Modernity in architecture in relation to context
Setiawan, Arief B.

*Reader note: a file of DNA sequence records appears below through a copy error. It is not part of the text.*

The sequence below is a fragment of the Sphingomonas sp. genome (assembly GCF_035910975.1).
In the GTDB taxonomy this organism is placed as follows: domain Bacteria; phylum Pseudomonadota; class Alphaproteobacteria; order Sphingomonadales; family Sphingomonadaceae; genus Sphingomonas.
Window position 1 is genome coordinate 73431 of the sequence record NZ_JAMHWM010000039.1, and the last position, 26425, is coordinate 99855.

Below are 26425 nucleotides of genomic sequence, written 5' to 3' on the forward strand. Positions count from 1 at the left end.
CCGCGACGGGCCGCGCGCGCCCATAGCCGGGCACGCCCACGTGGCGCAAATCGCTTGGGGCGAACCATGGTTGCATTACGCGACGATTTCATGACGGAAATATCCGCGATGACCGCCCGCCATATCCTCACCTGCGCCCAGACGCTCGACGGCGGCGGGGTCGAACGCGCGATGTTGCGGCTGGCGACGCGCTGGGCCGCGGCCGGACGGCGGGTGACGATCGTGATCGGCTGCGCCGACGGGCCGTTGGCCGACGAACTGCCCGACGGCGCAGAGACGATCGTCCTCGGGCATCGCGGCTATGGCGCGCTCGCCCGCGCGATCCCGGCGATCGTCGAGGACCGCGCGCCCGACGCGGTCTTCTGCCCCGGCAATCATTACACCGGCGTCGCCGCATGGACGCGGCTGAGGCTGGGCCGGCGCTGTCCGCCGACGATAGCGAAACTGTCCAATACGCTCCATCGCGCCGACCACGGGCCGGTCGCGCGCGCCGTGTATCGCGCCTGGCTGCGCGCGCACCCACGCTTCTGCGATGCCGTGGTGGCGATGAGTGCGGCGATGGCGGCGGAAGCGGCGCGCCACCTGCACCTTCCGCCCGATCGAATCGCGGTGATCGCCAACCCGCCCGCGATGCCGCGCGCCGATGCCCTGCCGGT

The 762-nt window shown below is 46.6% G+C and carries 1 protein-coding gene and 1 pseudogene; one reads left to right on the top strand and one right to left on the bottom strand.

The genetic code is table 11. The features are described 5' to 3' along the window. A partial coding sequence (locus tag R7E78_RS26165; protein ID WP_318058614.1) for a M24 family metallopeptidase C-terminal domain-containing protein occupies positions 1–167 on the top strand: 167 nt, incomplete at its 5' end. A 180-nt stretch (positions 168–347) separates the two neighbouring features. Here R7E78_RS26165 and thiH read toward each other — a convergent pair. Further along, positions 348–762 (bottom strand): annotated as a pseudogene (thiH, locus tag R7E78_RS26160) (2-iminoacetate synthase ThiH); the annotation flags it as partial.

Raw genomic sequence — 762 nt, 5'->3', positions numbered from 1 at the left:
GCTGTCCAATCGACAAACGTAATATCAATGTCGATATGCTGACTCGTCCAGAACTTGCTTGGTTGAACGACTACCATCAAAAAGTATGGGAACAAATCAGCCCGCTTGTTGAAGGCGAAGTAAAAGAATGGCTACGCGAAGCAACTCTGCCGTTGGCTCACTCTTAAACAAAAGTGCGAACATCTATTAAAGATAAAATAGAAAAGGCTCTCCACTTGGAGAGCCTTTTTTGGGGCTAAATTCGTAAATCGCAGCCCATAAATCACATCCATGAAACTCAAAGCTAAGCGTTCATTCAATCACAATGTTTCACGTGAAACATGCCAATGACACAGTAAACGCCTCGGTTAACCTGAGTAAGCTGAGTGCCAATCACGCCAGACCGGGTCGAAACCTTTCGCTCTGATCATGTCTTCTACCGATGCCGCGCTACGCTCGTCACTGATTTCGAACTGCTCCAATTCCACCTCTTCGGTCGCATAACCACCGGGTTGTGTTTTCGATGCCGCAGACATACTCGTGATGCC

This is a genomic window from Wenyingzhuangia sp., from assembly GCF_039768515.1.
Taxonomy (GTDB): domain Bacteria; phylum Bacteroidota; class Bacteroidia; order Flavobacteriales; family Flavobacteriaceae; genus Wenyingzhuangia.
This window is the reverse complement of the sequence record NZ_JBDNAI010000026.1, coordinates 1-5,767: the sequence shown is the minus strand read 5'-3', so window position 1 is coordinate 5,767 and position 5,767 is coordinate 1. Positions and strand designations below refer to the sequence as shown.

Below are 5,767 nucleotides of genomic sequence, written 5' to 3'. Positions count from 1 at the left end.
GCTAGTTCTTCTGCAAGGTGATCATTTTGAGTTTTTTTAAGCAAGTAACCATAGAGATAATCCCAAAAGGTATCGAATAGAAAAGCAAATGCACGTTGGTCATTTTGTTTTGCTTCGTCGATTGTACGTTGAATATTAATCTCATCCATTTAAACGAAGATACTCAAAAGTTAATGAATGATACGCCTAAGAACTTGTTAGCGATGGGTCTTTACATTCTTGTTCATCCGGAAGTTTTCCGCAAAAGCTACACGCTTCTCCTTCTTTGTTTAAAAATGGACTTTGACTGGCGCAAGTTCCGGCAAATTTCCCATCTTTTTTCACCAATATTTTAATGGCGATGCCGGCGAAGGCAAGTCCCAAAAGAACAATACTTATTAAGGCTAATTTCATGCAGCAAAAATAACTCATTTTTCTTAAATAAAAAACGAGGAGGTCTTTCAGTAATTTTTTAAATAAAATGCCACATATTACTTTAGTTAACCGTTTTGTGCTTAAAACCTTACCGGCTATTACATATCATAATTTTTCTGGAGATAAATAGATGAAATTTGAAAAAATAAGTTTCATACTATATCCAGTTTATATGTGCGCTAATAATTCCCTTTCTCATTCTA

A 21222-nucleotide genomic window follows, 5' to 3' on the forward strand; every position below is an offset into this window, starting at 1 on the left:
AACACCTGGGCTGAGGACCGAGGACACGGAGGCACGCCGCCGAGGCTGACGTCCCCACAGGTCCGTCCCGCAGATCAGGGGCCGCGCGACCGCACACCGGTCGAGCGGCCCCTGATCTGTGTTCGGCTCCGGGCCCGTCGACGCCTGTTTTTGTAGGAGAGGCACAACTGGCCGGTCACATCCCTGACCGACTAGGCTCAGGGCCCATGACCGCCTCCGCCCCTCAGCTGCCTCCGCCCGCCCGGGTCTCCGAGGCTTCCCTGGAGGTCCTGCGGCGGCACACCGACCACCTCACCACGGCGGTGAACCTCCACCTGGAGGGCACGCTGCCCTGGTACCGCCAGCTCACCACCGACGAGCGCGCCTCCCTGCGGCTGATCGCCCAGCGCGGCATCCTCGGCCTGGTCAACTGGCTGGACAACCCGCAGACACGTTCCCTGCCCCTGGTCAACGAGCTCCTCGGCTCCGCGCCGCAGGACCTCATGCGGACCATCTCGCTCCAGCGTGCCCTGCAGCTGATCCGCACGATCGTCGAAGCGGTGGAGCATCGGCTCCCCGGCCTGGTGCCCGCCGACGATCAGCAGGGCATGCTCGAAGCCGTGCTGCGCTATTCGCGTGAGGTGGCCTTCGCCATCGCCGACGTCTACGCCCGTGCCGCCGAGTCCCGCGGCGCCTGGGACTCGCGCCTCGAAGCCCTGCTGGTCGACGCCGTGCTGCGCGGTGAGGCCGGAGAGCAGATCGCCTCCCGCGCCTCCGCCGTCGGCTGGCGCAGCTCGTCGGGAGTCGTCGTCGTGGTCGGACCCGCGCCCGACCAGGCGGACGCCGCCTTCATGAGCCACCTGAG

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The thesis questions the ways in which architecture might embody the notion of modernity in different cultures and regions yet achieve appropriateness relative to place. In the early twentieth century in the industrialized world, the issue of modernity in architecture was identified with the notions of abstraction and rationalization that colored the development of the modern movement. The second generation of the modern movement queried the roles of human experiences and urban and architectural contexts in architectural design. With the spread of the modern movement to the rest of the world, the issue of context in architecture grew stronger. Following this line of thought, this dissertation examines the tension between modernist abstractionism and urban and architectural contexts in place in which the presence and the role of local knowledge and traditions in architecture remained influential. It investigates modernity in architecture through a specific Asian reading and through an analysis of the work of Geoffrey Bawa of Sri Lanka. Selected works of Geoffrey Bawa are chosen because the significance of his oeuvre is often contested by interpreters who see it as reflecting various contemporary approaches, including regionalism and vernacularism. Thus, in an effort to refute such simplistic explanations of his work, this thesis examines selected works of Bawa, analyzing their spatial organization, formal arrangement, materials, techniques, and building details. In particular, it attempts to highlight the ways in which Bawa articulated the notions of experience and memory in his architecture. These analyses are then placed within the framework of the social and cultural situations that his architecture confronted in Sri Lanka. It is within this framework that we might determine the ways in which modernity and locality were embodied in Bawa's work. Interpretations of his work take into account the understanding of modernity as a cultural practice and an attitude. Modernity as an attitude relates to a specific modernist subject who is able to use reason for judgment in addressing context. In this dissertation, a reading on the work of Walter Benjamin on modernity, the pasts, and traditions frames this understanding of this modernist subjectivity. In architecture, modernity as an attitude means that is not a style but a way of thinking and formulating design intent. This inquiry is then used as a framework within which this dissertation will interpret the relationship between modernity and local identity. The conclusions of the dissertation contribute to an understanding of the achievement of modernity in architecture in tight relationship to context. On a more focused level, it also hopes to contribute to an appreciation of the extant works of Geoffrey Bawa, which the author of this dissertation deems exemplary of what modern architecture might achieve in Asia.